The government decision to revoke the independence of the Jewish credit cooperatives and to include them in the Romanian cooperative network is also frightening. The roots of the cooperative movement in the economic and social realms of Jewish communal life for its 40 years of existence are known. The directors of the Farband and its head Yosef the son of Yisrael Pagis (the lawyer) are fighting with all of their talents to prevent this decree, however, without positive results. Imagine for yourself how great the destructive influence will be on the loan funds in their place, and also for us. How knows what is to come?
From the letter of Leyderberg (July 1939) ( Avraham Malovatsky supplied the letter to the editors.)
The political tension continues to increase. An army draft was proclaimed up to the age of 50. Daily, masses are sent to the regiments. The population is perplexed and confused, and nobody knows what tomorrow will bring The selling of matzos was limited because so many Jews had been drafted to the army. This negatively affected the allocations of the communal council. On the other hand, the stress upon many families whose husbands had been drafted, and to whom the community was not able to offer assistance, increased. Even with this difficult situation, the oppositionists did not desist from spying on the communal council. Luck was in their favor. The central Liberal government fell, and the Taranists (ed. note: Peasants' Party) came to power. One of their comrades was appointed as head of the branch, and thereby their status in the community took hold. The previous council, headed by Yaakov Volovsky, was fired. In the meantime, the suffering of those who required help grew, without anyone coming to the rescue.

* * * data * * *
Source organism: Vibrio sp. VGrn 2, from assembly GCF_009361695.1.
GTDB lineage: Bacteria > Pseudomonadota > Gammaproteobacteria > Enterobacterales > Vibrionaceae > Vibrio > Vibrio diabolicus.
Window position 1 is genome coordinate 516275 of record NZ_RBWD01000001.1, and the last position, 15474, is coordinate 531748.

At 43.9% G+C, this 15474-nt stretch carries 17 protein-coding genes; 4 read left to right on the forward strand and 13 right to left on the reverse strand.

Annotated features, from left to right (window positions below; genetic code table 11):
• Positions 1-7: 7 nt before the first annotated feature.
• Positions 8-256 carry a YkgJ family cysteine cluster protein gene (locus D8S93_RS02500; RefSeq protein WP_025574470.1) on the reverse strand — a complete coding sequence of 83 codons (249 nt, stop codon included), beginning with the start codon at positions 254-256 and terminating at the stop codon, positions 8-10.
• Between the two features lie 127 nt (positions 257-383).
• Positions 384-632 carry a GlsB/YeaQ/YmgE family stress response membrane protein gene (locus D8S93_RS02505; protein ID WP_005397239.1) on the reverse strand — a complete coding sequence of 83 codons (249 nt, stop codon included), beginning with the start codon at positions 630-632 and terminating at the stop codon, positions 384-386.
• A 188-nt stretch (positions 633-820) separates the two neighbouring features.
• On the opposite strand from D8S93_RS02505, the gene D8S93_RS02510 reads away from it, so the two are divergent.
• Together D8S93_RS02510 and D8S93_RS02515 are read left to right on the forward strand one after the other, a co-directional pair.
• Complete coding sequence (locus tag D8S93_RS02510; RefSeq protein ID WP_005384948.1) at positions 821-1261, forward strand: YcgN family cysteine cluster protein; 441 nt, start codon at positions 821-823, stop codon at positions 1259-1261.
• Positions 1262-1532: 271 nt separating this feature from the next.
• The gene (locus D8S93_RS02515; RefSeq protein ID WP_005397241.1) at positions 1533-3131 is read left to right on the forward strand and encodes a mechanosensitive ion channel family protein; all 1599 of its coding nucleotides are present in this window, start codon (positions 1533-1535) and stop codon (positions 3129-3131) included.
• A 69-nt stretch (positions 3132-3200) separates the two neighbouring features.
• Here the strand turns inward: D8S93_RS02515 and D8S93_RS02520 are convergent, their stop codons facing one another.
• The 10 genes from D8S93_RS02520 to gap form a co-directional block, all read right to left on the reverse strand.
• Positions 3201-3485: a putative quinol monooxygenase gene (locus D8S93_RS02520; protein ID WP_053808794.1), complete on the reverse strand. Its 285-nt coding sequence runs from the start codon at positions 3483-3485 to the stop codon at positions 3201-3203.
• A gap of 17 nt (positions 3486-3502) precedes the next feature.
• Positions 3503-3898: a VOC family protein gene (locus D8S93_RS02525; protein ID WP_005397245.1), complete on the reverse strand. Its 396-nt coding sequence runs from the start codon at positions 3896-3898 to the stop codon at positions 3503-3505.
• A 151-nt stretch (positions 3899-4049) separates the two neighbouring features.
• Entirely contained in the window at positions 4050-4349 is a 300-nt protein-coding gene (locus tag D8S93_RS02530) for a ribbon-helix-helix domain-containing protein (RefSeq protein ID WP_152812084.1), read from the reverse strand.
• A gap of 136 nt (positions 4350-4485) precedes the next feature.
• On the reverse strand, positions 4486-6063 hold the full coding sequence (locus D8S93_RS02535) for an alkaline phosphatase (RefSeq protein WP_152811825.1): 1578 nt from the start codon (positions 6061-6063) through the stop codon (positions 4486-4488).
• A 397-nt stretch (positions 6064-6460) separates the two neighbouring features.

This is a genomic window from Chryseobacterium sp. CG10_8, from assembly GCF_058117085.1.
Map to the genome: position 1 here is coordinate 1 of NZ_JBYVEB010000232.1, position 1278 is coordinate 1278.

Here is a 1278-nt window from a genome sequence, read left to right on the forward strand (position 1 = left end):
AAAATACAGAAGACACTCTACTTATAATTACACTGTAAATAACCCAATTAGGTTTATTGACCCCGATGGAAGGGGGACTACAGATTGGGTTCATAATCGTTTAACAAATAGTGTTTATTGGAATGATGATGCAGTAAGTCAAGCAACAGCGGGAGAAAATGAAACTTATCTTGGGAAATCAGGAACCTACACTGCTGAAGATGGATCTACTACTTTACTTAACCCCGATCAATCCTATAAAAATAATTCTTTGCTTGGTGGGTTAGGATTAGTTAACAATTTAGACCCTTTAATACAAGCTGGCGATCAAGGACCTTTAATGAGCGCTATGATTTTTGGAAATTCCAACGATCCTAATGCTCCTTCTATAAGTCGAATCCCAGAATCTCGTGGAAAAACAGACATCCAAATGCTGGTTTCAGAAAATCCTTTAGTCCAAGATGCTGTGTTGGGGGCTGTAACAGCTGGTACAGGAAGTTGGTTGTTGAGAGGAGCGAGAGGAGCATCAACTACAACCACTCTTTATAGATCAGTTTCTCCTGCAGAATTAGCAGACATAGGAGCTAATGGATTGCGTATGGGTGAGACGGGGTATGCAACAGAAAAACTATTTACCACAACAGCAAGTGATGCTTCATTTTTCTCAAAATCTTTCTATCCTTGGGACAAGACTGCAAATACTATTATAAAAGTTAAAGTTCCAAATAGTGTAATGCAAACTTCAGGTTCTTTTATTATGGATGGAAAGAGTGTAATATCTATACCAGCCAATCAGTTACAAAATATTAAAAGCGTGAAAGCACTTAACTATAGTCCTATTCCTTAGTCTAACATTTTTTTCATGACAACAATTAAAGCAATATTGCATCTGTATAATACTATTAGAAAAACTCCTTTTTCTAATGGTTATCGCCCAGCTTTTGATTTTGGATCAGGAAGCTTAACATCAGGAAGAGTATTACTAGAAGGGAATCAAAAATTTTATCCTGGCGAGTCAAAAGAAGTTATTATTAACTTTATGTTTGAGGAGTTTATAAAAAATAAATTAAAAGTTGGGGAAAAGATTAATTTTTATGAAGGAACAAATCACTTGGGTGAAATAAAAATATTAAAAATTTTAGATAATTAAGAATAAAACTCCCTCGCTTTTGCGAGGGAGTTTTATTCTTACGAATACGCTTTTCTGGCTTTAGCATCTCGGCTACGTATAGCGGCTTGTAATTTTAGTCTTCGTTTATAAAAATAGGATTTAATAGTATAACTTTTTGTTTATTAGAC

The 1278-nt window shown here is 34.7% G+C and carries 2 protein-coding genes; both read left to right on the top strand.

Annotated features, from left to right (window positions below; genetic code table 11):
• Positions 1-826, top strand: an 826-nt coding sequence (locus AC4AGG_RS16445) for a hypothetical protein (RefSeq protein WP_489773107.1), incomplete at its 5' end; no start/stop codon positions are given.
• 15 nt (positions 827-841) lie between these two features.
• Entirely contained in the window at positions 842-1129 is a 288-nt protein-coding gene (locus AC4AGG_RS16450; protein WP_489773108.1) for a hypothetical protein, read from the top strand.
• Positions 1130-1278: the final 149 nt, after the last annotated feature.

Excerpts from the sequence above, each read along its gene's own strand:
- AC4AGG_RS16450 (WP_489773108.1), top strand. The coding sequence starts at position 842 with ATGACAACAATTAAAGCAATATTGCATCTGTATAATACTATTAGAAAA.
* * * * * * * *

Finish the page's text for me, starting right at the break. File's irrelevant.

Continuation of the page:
Indeed, the clouds that darkened your skies, oh community of Orheyev, grew even before the hand of the enemy overtook you. Your activists struggled greatly for your existence for many dozens of years. However, the storm destroyed and uprooted. The holy community fell, Orheyev and its natives perished and were destroyed by strangers
May their memory be kept with us forever.
Seated from right to left: 1. D. Belfer 2. A. Shander 3. Y. Milshteyn 4. C. Veksler 5. [alef]. Rybukovsky